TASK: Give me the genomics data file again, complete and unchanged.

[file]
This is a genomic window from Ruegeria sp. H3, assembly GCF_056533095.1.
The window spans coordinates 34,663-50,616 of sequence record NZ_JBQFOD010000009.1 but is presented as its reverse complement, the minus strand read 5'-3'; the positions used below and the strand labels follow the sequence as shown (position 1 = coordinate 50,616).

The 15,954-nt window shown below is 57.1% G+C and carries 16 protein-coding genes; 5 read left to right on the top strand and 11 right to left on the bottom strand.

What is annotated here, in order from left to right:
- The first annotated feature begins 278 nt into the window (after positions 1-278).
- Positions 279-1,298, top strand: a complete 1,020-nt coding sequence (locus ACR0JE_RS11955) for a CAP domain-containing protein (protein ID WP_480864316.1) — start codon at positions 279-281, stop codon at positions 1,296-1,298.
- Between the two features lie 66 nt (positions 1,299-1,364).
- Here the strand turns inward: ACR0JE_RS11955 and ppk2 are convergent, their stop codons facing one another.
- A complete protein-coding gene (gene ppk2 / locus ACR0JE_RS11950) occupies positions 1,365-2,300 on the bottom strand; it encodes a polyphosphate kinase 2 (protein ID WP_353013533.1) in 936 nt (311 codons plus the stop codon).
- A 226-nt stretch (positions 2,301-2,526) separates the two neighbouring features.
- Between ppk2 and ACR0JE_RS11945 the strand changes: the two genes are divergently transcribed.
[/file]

This is a genomic window from Ruegeria sp. H3, assembly GCF_056533095.1.
The window spans coordinates 34,663-50,616 of sequence record NZ_JBQFOD010000009.1 but is presented as its reverse complement, the minus strand read 5'-3'; the positions used below and the strand labels follow the sequence as shown (position 1 = coordinate 50,616).

The 15,954-nt window shown below is 57.1% G+C and carries 16 protein-coding genes; 5 read left to right on the top strand and 11 right to left on the bottom strand.

What is annotated here, in order from left to right:
- The first annotated feature begins 278 nt into the window (after positions 1-278).
- Positions 279-1,298, top strand: a complete 1,020-nt coding sequence (locus ACR0JE_RS11955) for a CAP domain-containing protein (protein ID WP_480864316.1) — start codon at positions 279-281, stop codon at positions 1,296-1,298.
- Between the two features lie 66 nt (positions 1,299-1,364).
- Here the strand turns inward: ACR0JE_RS11955 and ppk2 are convergent, their stop codons facing one another.
- A complete protein-coding gene (gene ppk2 / locus ACR0JE_RS11950) occupies positions 1,365-2,300 on the bottom strand; it encodes a polyphosphate kinase 2 (protein ID WP_353013533.1) in 936 nt (311 codons plus the stop codon).
- A 226-nt stretch (positions 2,301-2,526) separates the two neighbouring features.
- Between ppk2 and ACR0JE_RS11945 the strand changes: the two genes are divergently transcribed.